You can’t create your music in a bubble. While you want to develop your own definitive style, you will be influenced by other musicians and genres of music. You shouldn’t be afraid to embrace these other artists or styles, because they can help you to grow as a musician.
By paying attention to their use of instruments, harmonies, emotional connection and song themes, you can learn from older styles of music. You may even want to incorporate some elements from their music into your own. This is possible, as long as you pay homage to them rather than try to copy them. It is important to keep your own sound but allow it to evolve in new directions throughout your career.
In many older styles of music, especially Motown, the artists are able to bring a deeper level of emotion to the music. Their connection to their lyrics is what made their music relevant to their listeners. So, listening to music from a Motown record producer can be an important way to better understand how to bring emotional depth to your own music.
No matter what genre you are in, you want to be able to bring a deeper level of feeling when singing so that the music will speak to your audiences and cause them to experience certain emotions. Motown artists were able to successfully reach people from different backgrounds because their songs were catchy as well as emotionally-charged. People not only wanted to dance to them but felt like these artists were speaking to them. So, learning from Motown music and bringing this type of emotional depth to your music can only make it stronger.
Many artists from previous generations, including Motown artists, created music about universal themes such as love both lost and experienced. This is why their music continues to be special to people who grew up in the ‘50s and ‘60s as well as people today.
While you want to create music that speaks to your individual experience, you can take a cue from musicians from the past and try to write in such a way that you speak to a wider range of people. Listening to lyrics from Motown artists can give you a better idea of how to craft your music in such a way that it is not only catchy but captures your experiences and feelings in a way in which others will relate.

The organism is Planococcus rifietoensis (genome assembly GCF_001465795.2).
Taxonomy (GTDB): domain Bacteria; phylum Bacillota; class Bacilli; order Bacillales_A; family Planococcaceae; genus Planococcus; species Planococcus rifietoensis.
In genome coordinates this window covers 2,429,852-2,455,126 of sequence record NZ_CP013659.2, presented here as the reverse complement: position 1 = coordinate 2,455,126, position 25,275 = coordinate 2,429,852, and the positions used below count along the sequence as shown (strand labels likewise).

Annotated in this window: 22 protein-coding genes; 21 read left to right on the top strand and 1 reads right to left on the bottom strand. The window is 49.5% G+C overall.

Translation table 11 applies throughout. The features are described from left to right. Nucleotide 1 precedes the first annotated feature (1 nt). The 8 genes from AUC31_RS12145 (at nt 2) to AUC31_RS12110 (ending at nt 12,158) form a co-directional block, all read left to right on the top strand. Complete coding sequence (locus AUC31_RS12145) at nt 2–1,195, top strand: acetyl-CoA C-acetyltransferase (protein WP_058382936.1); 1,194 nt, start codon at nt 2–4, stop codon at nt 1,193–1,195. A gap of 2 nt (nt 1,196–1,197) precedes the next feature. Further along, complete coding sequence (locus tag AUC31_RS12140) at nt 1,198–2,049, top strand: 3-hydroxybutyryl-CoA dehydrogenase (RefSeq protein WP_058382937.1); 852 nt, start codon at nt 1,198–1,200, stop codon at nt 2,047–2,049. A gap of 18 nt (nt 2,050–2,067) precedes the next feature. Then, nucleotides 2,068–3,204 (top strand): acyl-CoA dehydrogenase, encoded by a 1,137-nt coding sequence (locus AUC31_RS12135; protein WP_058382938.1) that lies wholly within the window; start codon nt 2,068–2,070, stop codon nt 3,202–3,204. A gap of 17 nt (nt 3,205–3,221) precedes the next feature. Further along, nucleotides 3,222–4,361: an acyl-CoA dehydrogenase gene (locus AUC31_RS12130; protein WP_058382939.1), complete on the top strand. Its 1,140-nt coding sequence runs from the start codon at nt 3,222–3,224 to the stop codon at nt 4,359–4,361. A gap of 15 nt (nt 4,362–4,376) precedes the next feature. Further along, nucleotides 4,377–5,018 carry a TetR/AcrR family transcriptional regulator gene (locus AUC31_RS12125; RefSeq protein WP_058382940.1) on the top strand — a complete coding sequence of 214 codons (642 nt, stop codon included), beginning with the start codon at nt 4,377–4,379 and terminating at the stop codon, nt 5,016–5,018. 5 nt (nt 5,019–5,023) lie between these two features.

Older styles of music, especially Motown songs, tended to use more instruments than today’s music. They often had brass sections, bass lines, saxophones, drums, organs, trombones, and guitars. While you may not want to use as many instruments in your music as older artists, you may find after listening to older records that a certain sound would fit with your style of music.
Especially when you are recording an album, having additional instruments can bring a richer sound. Hearing skilled musicians may also inspire you to want to improve your own skills on your instrument of choice or bring new sounds when you are playing.
Older artists often performed in groups with other singers, so harmonizing was key to creating a unified sound. Even if you are a solo artist, there will likely come a time where you will collaborate with others. If they sing in different ranges, you will need to work with them so that one person doesn’t overpower the others, and the music is cohesive.
Listening to records from Motown groups can give you a better sense of how different voices are able to come together and create strong vocal harmonies. Working with other singers and musicians will help you to network and to build a bigger audience, so having an understanding of how to perform with others will help you in the long run.
Older artists may not have sung or played in the same style as you, but you can still draw inspiration from them. Listening to an old album can allow you to learn more about harmonizing, writing lyrics with emotional depth, choosing universal song themes that connect with audiences, and using different instruments to create a fuller sound. As an artist, you want to continually evolve and reach longtime fans and new listeners in different ways. Being open to older music, such as Motown songs, can allow you to adapt your sound while also keeping that thing that makes you special as an entertainer.